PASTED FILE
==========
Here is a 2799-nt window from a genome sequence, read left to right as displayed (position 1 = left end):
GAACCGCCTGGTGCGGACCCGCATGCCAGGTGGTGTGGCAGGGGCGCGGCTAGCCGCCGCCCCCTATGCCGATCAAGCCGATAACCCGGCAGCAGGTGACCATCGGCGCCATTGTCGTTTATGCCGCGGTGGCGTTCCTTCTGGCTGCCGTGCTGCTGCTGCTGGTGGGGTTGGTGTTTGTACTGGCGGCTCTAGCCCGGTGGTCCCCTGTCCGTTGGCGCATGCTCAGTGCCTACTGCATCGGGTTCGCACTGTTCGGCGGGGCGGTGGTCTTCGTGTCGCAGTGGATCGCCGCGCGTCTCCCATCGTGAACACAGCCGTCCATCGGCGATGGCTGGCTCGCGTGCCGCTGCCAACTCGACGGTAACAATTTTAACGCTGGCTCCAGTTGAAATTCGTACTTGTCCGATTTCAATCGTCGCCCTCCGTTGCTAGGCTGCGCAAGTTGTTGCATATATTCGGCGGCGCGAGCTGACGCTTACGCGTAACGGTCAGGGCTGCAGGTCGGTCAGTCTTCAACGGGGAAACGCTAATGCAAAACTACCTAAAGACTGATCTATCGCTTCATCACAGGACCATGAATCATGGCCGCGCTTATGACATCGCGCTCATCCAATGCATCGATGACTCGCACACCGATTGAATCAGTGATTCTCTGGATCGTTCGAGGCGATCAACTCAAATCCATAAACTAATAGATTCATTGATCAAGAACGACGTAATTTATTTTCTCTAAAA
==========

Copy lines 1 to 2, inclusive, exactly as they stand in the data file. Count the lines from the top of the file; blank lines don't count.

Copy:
Here is a 2799-nt window from a genome sequence, read left to right as displayed (position 1 = left end):
GAACCGCCTGGTGCGGACCCGCATGCCAGGTGGTGTGGCAGGGGCGCGGCTAGCCGCCGCCCCCTATGCCGATCAAGCCGATAACCCGGCAGCAGGTGACCATCGGCGCCATTGTCGTTTATGCCGCGGTGGCGTTCCTTCTGGCTGCCGTGCTGCTGCTGCTGGTGGGGTTGGTGTTTGTACTGGCGGCTCTAGCCCGGTGGTCCCCTGTCCGTTGGCGCATGCTCAGTGCCTACTGCATCGGGTTCGCACTGTTCGGCGGGGCGGTGGTCTTCGTGTCGCAGTGGATCGCCGCGCGTCTCCCATCGTGAACACAGCCGTCCATCGGCGATGGCTGGCTCGCGTGCCGCTGCCAACTCGACGGTAACAATTTTAACGCTGGCTCCAGTTGAAATTCGTACTTGTCCGATTTCAATCGTCGCCCTCCGTTGCTAGGCTGCGCAAGTTGTTGCATATATTCGGCGGCGCGAGCTGACGCTTACGCGTAACGGTCAGGGCTGCAGGTCGGTCAGTCTTCAACGGGGAAACGCTAATGCAAAACTACCTAAAGACTGATCTATCGCTTCATCACAGGACCATGAATCATGGCCGCGCTTATGACATCGCGCTCATCCAATGCATCGATGACTCGCACACCGATTGAATCAGTGATTCTCTGGATCGTTCGAGGCGATCAACTCAAATCCATAAACTAATAGATTCATTGATCAAGAACGACGTAATTTATTTTCTCTAAAA